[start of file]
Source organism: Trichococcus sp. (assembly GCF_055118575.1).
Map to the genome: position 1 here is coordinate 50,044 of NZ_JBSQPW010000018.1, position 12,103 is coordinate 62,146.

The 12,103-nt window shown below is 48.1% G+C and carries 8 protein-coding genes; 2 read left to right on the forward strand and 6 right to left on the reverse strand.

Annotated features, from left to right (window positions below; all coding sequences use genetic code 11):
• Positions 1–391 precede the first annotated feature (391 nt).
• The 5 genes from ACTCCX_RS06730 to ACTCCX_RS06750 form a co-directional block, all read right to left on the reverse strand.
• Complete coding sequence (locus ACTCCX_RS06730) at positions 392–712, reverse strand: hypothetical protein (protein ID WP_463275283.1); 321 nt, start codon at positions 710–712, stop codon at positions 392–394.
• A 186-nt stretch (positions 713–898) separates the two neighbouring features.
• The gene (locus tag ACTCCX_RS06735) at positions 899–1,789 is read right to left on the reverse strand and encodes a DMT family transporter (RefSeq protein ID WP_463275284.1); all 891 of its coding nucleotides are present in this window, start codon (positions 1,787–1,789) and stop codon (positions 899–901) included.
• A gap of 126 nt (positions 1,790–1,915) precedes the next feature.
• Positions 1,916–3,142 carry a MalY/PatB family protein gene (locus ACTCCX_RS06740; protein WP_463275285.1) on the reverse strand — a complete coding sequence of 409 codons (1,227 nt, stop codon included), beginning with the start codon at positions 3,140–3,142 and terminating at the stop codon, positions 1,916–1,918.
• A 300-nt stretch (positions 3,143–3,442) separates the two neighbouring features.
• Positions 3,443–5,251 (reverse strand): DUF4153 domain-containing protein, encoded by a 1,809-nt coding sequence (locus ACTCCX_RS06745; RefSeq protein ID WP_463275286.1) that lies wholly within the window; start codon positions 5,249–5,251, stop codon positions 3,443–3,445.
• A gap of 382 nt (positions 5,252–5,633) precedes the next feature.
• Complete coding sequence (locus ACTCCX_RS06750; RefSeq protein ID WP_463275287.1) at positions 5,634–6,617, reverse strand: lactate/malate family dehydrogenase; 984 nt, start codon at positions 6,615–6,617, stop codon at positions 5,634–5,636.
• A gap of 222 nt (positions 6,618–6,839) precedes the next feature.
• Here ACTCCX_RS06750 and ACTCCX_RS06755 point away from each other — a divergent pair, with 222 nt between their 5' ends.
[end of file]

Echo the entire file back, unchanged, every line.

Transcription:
Source organism: Trichococcus sp. (assembly GCF_055118575.1).
Map to the genome: position 1 here is coordinate 50,044 of NZ_JBSQPW010000018.1, position 12,103 is coordinate 62,146.

The 12,103-nt window shown below is 48.1% G+C and carries 8 protein-coding genes; 2 read left to right on the forward strand and 6 right to left on the reverse strand.

Annotated features, from left to right (window positions below; all coding sequences use genetic code 11):
• Positions 1–391 precede the first annotated feature (391 nt).
• The 5 genes from ACTCCX_RS06730 to ACTCCX_RS06750 form a co-directional block, all read right to left on the reverse strand.
• Complete coding sequence (locus ACTCCX_RS06730) at positions 392–712, reverse strand: hypothetical protein (protein ID WP_463275283.1); 321 nt, start codon at positions 710–712, stop codon at positions 392–394.
• A 186-nt stretch (positions 713–898) separates the two neighbouring features.
• The gene (locus tag ACTCCX_RS06735) at positions 899–1,789 is read right to left on the reverse strand and encodes a DMT family transporter (RefSeq protein ID WP_463275284.1); all 891 of its coding nucleotides are present in this window, start codon (positions 1,787–1,789) and stop codon (positions 899–901) included.
• A gap of 126 nt (positions 1,790–1,915) precedes the next feature.
• Positions 1,916–3,142 carry a MalY/PatB family protein gene (locus ACTCCX_RS06740; protein WP_463275285.1) on the reverse strand — a complete coding sequence of 409 codons (1,227 nt, stop codon included), beginning with the start codon at positions 3,140–3,142 and terminating at the stop codon, positions 1,916–1,918.
• A 300-nt stretch (positions 3,143–3,442) separates the two neighbouring features.
• Positions 3,443–5,251 (reverse strand): DUF4153 domain-containing protein, encoded by a 1,809-nt coding sequence (locus ACTCCX_RS06745; RefSeq protein ID WP_463275286.1) that lies wholly within the window; start codon positions 5,249–5,251, stop codon positions 3,443–3,445.
• A gap of 382 nt (positions 5,252–5,633) precedes the next feature.
• Complete coding sequence (locus ACTCCX_RS06750; RefSeq protein ID WP_463275287.1) at positions 5,634–6,617, reverse strand: lactate/malate family dehydrogenase; 984 nt, start codon at positions 6,615–6,617, stop codon at positions 5,634–5,636.
• A gap of 222 nt (positions 6,618–6,839) precedes the next feature.
• Here ACTCCX_RS06750 and ACTCCX_RS06755 point away from each other — a divergent pair, with 222 nt between their 5' ends.